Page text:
NEW YORK (AP) — The hotel industry is objecting to the acquisition of Orbitz by one-time rival Expedia, saying that it would lead to higher prices for vacationers and larger fees for hotel owners.
"We believe this transaction and the resulting consolidation of the online travel marketplace will result in significant negative consequences, particularly for consumers, but also for the large number of our members who are small business owners and franchised properties," Katherine Lugar, CEO of the American Hotel & Lodging Association, said in a printed statement.
Expedia early this year said it would buy Orbitz for $1.3 billion. It had hoped to complete the acquisition in the second half of this year, but the proposed buyout is still under review by the Justice Department.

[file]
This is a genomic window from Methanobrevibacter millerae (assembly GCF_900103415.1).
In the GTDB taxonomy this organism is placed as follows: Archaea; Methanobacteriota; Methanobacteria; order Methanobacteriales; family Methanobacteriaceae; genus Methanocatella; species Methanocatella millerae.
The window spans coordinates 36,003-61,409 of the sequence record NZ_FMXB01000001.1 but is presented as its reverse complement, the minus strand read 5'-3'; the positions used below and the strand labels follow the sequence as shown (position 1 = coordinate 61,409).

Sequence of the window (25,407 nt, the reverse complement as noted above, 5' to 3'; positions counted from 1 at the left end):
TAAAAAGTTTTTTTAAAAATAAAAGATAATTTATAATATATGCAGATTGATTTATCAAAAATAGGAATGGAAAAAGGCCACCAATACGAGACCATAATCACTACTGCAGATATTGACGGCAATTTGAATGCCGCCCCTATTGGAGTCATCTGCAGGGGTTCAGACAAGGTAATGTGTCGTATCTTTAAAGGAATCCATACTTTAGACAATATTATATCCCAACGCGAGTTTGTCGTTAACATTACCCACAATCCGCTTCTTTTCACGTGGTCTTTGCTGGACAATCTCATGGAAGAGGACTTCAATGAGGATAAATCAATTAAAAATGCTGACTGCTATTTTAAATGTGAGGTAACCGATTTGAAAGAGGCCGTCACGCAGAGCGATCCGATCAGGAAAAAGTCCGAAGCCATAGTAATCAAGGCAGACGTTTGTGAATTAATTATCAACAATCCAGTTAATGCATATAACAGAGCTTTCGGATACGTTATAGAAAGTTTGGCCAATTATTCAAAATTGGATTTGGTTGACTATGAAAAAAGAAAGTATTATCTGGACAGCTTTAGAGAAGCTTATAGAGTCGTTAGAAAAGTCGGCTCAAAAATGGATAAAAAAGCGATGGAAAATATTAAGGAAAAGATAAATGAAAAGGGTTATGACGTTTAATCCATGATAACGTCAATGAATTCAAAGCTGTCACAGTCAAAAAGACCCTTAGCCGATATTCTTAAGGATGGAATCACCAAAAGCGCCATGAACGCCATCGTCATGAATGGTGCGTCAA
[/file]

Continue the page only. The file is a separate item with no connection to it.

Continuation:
The hotel trade group said Thursday that the deal would "severely reduce consumer choice." It also noted that Expedia charges hotels, on average, 11 percent higher commissions than Orbitz.
Many smaller, independent hotels rely on these sites to attract travelers who otherwise would not have heard of their properties.
If the buyout goes through Expedia and competitor The Priceline Group Inc. will control 95 percent of the online travel agency bookings in the U.S., according to the hotel trade group. Priceline owns sites such as Booking.com and Kayak.
Expedia declined to comment on the pushback from the hotel industry Thursday.
Expedia and Orbitz own several websites that allow travelers to book airline tickets, hotel rooms or car rentals. Orbitz Worldwide Inc., based in Chicago, owns HotelClub.com, Orbitz.com and CheapTickets.com. Expedia Inc., based in Bellevue, Washington, owns Expedia.com, Hotels.com, Check Tickets, Trivago and Hotwire.com.